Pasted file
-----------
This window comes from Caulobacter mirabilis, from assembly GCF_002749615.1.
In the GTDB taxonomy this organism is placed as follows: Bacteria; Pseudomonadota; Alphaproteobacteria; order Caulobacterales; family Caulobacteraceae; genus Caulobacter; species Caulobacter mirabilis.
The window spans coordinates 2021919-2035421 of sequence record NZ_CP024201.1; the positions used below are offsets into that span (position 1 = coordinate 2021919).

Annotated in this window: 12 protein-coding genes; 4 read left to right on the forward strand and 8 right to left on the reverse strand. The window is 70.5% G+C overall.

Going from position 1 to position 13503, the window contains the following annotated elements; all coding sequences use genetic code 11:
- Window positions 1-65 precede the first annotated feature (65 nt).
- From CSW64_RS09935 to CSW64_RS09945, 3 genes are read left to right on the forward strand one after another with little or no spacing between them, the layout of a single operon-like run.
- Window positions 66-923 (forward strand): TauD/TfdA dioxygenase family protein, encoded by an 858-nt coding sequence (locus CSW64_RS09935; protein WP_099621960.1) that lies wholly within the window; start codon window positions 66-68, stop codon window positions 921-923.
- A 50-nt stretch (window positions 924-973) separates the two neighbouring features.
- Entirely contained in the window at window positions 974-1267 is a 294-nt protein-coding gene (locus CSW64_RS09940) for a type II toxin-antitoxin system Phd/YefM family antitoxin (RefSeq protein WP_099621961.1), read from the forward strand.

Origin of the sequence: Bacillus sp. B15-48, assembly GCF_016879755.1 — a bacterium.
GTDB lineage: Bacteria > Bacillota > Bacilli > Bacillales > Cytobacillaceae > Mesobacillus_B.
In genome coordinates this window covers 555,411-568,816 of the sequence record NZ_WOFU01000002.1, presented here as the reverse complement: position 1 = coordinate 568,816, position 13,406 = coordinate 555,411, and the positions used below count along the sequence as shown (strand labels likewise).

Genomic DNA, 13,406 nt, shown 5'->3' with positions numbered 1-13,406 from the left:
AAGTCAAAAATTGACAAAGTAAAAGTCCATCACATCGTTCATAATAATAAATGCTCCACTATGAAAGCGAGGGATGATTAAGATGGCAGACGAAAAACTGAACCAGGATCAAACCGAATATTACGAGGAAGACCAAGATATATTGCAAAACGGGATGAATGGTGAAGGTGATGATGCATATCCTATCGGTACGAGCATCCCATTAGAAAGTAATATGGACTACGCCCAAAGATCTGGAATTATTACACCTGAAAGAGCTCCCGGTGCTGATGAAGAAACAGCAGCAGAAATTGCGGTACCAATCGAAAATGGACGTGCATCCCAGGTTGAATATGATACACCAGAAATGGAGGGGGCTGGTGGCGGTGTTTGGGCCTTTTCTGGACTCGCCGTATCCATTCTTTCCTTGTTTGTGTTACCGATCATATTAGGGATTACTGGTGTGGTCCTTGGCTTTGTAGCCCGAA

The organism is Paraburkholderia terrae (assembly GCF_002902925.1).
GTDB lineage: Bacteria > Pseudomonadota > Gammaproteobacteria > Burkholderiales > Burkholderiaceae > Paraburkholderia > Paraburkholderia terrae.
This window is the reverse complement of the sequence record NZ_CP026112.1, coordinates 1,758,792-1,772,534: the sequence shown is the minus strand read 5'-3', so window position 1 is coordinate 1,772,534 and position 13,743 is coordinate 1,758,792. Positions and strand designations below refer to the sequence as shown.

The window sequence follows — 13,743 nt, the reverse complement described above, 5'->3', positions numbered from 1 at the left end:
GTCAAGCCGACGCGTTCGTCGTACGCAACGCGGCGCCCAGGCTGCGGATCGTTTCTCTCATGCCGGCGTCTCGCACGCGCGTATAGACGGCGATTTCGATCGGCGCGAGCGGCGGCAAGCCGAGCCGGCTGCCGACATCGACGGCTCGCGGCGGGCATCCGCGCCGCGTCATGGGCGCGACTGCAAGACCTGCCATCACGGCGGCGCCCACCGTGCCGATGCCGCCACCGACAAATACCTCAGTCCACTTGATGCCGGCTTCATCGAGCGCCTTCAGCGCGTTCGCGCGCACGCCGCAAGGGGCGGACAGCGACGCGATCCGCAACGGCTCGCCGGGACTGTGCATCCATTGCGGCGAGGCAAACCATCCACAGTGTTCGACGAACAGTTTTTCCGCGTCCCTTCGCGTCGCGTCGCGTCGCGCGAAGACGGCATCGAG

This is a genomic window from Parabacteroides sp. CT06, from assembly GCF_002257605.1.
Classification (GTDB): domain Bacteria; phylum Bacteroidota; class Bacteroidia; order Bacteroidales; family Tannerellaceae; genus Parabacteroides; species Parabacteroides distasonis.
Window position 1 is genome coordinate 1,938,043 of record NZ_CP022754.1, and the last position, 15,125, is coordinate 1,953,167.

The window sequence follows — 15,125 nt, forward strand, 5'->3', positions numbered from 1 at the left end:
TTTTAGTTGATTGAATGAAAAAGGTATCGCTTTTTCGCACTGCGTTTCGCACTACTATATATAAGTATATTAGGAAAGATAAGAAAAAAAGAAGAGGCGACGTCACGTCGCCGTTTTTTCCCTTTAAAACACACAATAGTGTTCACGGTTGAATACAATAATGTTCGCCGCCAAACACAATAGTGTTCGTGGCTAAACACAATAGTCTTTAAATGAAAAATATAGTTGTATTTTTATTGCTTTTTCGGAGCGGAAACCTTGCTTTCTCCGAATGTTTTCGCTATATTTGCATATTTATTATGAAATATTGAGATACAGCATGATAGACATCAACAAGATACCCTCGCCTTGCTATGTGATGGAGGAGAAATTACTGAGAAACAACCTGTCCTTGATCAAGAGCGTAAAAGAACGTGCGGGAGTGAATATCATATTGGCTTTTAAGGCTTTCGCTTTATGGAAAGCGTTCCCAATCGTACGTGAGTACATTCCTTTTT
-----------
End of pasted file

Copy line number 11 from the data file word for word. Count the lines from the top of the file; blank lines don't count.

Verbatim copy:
Origin of the sequence: Bacillus sp. B15-48, assembly GCF_016879755.1 — a bacterium.